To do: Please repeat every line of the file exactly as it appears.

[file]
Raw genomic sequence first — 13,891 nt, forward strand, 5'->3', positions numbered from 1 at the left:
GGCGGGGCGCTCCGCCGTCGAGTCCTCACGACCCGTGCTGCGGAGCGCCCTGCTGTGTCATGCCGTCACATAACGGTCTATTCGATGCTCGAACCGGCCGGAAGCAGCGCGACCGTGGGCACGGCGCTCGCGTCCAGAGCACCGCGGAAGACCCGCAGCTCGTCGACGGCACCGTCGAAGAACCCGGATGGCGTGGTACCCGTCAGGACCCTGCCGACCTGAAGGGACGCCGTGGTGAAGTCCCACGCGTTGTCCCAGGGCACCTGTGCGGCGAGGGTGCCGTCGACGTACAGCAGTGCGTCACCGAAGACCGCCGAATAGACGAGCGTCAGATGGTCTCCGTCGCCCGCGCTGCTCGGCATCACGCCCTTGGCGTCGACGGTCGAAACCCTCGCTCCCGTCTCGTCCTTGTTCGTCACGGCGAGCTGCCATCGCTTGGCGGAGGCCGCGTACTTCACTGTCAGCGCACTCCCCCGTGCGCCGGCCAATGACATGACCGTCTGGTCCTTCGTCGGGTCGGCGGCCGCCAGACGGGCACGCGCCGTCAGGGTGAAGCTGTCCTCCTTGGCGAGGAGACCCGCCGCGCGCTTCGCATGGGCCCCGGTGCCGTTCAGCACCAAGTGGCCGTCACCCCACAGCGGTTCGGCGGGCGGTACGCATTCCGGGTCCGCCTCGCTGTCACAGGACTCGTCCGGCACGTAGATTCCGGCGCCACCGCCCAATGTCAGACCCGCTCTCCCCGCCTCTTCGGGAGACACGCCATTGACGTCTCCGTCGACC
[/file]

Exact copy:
Raw genomic sequence first — 13,891 nt, forward strand, 5'->3', positions numbered from 1 at the left:
GGCGGGGCGCTCCGCCGTCGAGTCCTCACGACCCGTGCTGCGGAGCGCCCTGCTGTGTCATGCCGTCACATAACGGTCTATTCGATGCTCGAACCGGCCGGAAGCAGCGCGACCGTGGGCACGGCGCTCGCGTCCAGAGCACCGCGGAAGACCCGCAGCTCGTCGACGGCACCGTCGAAGAACCCGGATGGCGTGGTACCCGTCAGGACCCTGCCGACCTGAAGGGACGCCGTGGTGAAGTCCCACGCGTTGTCCCAGGGCACCTGTGCGGCGAGGGTGCCGTCGACGTACAGCAGTGCGTCACCGAAGACCGCCGAATAGACGAGCGTCAGATGGTCTCCGTCGCCCGCGCTGCTCGGCATCACGCCCTTGGCGTCGACGGTCGAAACCCTCGCTCCCGTCTCGTCCTTGTTCGTCACGGCGAGCTGCCATCGCTTGGCGGAGGCCGCGTACTTCACTGTCAGCGCACTCCCCCGTGCGCCGGCCAATGACATGACCGTCTGGTCCTTCGTCGGGTCGGCGGCCGCCAGACGGGCACGCGCCGTCAGGGTGAAGCTGTCCTCCTTGGCGAGGAGACCCGCCGCGCGCTTCGCATGGGCCCCGGTGCCGTTCAGCACCAAGTGGCCGTCACCCCACAGCGGTTCGGCGGGCGGTACGCATTCCGGGTCCGCCTCGCTGTCACAGGACTCGTCCGGCACGTAGATTCCGGCGCCACCGCCCAATGTCAGACCCGCTCTCCCCGCCTCTTCGGGAGACACGCCATTGACGTCTCCGTCGACC